The Psychology of The Long-Distance Cyclist
Long-distance cycling has many upsides. It helps you stay fit and active, and it keeps chronic diseases at bay. While we all know how long-distance cycling supports our physical health, we often forget that the sport also poses many advantages to our mental wellbeing. So this article will look at the psychological
benefits of long-distance cycling and how you can make the most of your ride.
Cycling boosts self-esteem, especially when you follow your progress. In sticking to a training program, you slowly observe how you're able to cycle faster and for longer periods of time. The improvement in performance is a big boost to your self-esteem, and helps you enjoy a sense of achievement that's hard to get anywhere else. Moreover, long-distance cycling inevitably changes your physical appearance,
making you more toned. This also has a positive affect on how you view yourself.
Long-distance cycling is about confidence. Most accidents happen when cyclists hesitate and aren't confident in their capacity to control their bike. Thus, the sport is a great way to build a your trust and self-confidence. What's great is that this confidence spreads out to different aspects of your life.
How do you start building confidence if you’re new to cycling? Building confidence is all about how comfortable you are on your bicycle. Jack H. states that finding the right saddle will help you stay comfortable, and will in turn lead to you becoming a more self-assured rider. Physical cues such as these are little steps you can take to build trust in yourself as a cyclist.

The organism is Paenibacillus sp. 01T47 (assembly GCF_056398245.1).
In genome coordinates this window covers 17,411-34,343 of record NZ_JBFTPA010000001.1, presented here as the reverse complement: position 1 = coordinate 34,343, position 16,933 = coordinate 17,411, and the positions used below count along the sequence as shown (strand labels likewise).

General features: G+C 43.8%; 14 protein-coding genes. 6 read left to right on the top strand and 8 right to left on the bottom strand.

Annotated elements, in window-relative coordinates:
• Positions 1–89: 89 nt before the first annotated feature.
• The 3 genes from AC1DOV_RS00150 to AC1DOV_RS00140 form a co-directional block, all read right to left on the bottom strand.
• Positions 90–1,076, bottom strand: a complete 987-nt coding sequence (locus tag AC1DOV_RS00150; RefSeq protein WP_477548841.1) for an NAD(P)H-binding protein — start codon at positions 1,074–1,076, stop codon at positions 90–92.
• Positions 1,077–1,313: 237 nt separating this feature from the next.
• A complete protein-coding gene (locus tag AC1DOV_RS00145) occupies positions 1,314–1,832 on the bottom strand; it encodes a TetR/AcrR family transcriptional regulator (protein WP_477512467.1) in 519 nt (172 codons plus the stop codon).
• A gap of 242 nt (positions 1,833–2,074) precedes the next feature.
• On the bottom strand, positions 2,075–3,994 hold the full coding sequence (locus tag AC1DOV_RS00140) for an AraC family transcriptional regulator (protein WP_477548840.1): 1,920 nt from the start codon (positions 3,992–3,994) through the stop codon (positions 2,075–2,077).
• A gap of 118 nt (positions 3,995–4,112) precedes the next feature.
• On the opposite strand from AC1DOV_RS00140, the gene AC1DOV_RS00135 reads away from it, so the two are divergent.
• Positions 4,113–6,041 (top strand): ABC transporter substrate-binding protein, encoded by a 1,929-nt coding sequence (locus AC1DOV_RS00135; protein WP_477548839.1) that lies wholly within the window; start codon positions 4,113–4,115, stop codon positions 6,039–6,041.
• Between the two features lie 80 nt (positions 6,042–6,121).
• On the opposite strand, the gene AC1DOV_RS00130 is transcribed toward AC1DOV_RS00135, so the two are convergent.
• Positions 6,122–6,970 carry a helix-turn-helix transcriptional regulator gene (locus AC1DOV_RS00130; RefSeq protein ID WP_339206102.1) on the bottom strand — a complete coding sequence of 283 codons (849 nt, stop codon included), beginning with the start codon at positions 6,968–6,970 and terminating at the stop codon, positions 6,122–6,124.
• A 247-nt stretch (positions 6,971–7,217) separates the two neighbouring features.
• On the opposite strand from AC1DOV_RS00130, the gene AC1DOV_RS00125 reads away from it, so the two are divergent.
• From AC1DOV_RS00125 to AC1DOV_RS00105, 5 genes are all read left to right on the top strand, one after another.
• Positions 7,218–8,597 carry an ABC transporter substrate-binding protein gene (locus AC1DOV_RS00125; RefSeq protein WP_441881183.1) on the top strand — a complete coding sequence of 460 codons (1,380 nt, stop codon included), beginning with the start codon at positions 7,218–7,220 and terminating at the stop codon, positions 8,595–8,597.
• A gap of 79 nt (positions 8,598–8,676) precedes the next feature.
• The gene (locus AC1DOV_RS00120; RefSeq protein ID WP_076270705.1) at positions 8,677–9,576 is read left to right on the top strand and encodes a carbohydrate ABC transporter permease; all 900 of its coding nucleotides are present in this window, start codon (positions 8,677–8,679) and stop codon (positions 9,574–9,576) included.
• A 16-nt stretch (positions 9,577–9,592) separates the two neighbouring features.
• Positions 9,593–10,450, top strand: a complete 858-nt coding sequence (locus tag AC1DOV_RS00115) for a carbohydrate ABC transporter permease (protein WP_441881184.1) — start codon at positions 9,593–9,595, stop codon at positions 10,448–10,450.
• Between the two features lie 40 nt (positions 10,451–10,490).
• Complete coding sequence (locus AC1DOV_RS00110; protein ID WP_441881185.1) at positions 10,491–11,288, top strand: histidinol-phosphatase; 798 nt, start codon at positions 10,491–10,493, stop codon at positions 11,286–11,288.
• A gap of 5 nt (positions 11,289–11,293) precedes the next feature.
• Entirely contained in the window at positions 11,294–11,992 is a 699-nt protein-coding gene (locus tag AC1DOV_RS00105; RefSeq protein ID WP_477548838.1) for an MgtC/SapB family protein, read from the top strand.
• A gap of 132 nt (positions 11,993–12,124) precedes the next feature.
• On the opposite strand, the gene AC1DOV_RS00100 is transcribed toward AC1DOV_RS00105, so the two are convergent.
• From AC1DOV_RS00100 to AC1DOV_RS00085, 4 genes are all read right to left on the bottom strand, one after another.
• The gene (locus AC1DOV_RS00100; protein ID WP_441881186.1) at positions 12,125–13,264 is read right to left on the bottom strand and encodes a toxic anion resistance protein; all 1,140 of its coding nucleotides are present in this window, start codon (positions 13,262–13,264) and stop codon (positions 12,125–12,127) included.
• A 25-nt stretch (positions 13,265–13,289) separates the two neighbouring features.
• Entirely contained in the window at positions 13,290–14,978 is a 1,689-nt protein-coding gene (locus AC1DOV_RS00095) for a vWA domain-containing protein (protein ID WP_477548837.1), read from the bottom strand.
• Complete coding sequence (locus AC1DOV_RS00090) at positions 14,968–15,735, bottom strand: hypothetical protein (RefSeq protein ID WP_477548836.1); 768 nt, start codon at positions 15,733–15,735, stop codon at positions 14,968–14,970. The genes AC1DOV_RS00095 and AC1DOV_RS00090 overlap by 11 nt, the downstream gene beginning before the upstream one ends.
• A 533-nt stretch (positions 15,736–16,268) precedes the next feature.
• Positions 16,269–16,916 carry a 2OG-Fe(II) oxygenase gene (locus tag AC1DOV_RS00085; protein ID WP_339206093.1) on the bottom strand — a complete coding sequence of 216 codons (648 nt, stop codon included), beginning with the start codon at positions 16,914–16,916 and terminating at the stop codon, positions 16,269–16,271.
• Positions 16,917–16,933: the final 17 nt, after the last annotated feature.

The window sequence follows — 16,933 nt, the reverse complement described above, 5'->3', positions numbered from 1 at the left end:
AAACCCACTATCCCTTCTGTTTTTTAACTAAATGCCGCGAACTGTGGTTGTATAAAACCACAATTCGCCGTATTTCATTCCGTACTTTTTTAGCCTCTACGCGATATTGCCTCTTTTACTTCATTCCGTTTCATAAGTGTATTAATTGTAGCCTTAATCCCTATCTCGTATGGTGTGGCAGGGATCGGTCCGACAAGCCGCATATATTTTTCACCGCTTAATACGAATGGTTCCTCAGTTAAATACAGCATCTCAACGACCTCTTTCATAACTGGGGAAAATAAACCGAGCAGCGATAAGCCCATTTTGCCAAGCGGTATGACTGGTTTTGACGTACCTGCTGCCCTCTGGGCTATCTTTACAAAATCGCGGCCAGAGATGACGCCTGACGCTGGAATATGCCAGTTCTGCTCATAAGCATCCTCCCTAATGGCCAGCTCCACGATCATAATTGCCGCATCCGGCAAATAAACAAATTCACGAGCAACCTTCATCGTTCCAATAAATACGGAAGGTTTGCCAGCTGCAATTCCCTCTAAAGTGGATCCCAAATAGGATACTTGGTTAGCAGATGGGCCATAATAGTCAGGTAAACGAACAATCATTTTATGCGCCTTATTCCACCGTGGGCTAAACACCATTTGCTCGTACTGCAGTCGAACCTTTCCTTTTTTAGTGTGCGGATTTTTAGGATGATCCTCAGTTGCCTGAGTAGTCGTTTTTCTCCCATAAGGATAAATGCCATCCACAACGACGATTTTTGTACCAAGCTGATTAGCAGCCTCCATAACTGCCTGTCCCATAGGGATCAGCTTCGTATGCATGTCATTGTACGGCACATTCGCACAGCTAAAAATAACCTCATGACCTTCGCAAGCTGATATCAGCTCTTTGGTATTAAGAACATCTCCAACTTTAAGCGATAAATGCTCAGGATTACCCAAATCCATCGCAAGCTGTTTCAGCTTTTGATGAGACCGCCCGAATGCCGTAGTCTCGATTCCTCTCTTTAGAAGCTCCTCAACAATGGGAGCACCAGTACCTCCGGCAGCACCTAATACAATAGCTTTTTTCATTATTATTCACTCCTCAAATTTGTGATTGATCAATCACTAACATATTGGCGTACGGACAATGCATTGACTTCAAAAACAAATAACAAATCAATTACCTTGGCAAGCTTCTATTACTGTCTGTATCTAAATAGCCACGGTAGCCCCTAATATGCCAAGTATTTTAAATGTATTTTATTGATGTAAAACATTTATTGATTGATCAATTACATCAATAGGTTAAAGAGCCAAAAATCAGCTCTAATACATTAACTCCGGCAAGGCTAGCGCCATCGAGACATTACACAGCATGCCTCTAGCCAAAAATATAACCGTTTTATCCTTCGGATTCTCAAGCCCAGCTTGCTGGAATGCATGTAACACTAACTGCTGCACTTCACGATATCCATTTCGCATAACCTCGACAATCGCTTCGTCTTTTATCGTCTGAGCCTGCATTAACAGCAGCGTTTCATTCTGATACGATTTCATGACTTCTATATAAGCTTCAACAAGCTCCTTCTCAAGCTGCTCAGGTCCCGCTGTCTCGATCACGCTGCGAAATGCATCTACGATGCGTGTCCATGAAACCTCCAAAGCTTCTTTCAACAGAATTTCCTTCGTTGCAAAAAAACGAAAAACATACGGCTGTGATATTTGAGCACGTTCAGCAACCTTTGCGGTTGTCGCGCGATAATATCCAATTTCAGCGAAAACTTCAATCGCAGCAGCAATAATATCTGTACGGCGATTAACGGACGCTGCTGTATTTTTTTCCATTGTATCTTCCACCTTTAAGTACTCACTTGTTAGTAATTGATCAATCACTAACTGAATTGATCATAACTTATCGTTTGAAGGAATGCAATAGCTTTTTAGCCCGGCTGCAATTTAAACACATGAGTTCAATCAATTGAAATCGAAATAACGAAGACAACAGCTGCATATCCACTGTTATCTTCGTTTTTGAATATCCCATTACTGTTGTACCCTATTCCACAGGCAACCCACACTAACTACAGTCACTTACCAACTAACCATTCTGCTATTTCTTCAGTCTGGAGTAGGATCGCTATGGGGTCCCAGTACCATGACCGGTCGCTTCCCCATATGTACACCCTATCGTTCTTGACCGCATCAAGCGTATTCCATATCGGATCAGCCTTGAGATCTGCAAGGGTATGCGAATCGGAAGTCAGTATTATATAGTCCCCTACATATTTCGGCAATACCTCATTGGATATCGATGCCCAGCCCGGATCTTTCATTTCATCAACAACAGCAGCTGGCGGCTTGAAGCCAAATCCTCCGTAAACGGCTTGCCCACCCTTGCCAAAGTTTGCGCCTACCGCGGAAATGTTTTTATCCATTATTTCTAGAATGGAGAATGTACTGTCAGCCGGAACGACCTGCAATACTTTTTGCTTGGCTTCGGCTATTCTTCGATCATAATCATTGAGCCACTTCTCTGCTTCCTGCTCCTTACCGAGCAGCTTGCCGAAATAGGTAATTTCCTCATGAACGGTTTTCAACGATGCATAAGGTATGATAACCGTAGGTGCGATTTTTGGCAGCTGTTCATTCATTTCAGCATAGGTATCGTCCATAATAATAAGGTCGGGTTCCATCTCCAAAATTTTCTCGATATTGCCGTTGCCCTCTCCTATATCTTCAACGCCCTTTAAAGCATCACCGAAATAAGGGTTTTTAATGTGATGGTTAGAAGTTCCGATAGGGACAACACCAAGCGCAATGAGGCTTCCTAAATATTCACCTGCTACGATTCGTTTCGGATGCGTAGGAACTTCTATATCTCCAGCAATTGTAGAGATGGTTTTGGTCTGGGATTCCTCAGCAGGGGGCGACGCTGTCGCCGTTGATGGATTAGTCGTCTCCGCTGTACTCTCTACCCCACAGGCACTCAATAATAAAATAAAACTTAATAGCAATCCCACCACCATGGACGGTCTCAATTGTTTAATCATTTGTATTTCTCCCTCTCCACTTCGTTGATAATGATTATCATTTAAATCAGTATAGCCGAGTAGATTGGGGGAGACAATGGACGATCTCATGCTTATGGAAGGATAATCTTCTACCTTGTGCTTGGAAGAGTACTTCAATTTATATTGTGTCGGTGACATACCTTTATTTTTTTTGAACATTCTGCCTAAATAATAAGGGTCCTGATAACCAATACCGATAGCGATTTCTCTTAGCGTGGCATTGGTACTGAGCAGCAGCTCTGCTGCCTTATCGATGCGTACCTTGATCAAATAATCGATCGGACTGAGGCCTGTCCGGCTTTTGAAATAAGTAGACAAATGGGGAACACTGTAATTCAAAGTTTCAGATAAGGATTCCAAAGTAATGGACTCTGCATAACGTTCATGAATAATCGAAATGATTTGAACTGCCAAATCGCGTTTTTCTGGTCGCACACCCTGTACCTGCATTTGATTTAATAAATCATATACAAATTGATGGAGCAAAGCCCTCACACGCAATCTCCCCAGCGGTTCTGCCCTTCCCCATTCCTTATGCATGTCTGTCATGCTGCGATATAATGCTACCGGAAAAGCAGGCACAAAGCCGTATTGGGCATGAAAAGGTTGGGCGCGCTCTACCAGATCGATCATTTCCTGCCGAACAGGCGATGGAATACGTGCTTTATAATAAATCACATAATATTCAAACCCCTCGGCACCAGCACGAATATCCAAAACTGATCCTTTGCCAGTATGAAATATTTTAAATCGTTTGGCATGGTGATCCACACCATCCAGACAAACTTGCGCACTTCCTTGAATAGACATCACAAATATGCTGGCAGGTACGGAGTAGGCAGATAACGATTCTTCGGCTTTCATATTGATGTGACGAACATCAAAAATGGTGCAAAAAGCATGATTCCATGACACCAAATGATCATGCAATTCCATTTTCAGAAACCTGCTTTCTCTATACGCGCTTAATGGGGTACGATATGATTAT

Charles Graham-Dixon found that long-distance cycling helped manage his anxiety, OCD, and depression. Out of all the mental benefits that cycling brings, one of the most useful for him is its inherent mindfulness. Cycling helps us engage our mind and body to focus purely on our physical present. When we are riding, negative and troubling thoughts fade away, allowing us to see what we should truly value.
Acceptance and learning
There are days when long-distance cycling won’t go your way. Maybe you didn’t hit the personal best you wanted to achieve, or the race results didn’t go as planned. But these experiences are part of the process, and they help with your mental wellbeing as well. Learning how to accept and reflect on what happened during a ride is essential. It allows you to listen to your mind and body when you need to, and improve on what you can. These opportunities help you become a better rider in the long run.
The substantial advantages that cycling provides is being recognized by experts across the world. They are now finding more and more backing that proves the psychological benefits of long distance cycling. Bike Biz reported on a survey by Cycleplan that found that 75% of cyclists found an improvement in mental health since getting on the saddle, and 8% said it helped with their depression and anxiety. This type of research is leading to what Maryville University cites is an increasing demand for professionals who understand the connection between psychology and its effect on mental health. These professionals can help cyclists, and non-cyclists, see how the sport relates to psychology in a positive manner. And with an increasing number of specialists recognizing how cycling can benefit our mental wellbeing, you might well get recommended a cross-country bike ride on your next doctor’s visit.
While long distance cycling has always been seen as a mental challenge, now we can also see it in a new light. It is an effective and healthy way to improve your mindset and help you to progress both mentally and physically.
Exclusively written for BISADDLE.Com
By: Harper Elsie